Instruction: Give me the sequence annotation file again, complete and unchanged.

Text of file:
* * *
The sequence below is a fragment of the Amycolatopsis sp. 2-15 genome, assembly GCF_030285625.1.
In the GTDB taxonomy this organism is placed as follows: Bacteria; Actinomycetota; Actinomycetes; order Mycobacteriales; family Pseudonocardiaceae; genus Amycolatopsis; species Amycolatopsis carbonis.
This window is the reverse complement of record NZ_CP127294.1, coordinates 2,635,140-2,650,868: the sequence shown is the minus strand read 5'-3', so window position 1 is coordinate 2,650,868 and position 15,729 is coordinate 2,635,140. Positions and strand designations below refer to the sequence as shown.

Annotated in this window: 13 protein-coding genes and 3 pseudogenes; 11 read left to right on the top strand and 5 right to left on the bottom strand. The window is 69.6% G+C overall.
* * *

The sequence below is a fragment of the Amycolatopsis sp. 2-15 genome, assembly GCF_030285625.1.
In the GTDB taxonomy this organism is placed as follows: Bacteria; Actinomycetota; Actinomycetes; order Mycobacteriales; family Pseudonocardiaceae; genus Amycolatopsis; species Amycolatopsis carbonis.
This window is the reverse complement of record NZ_CP127294.1, coordinates 2,635,140-2,650,868: the sequence shown is the minus strand read 5'-3', so window position 1 is coordinate 2,650,868 and position 15,729 is coordinate 2,635,140. Positions and strand designations below refer to the sequence as shown.

Annotated in this window: 13 protein-coding genes and 3 pseudogenes; 11 read left to right on the top strand and 5 right to left on the bottom strand. The window is 69.6% G+C overall.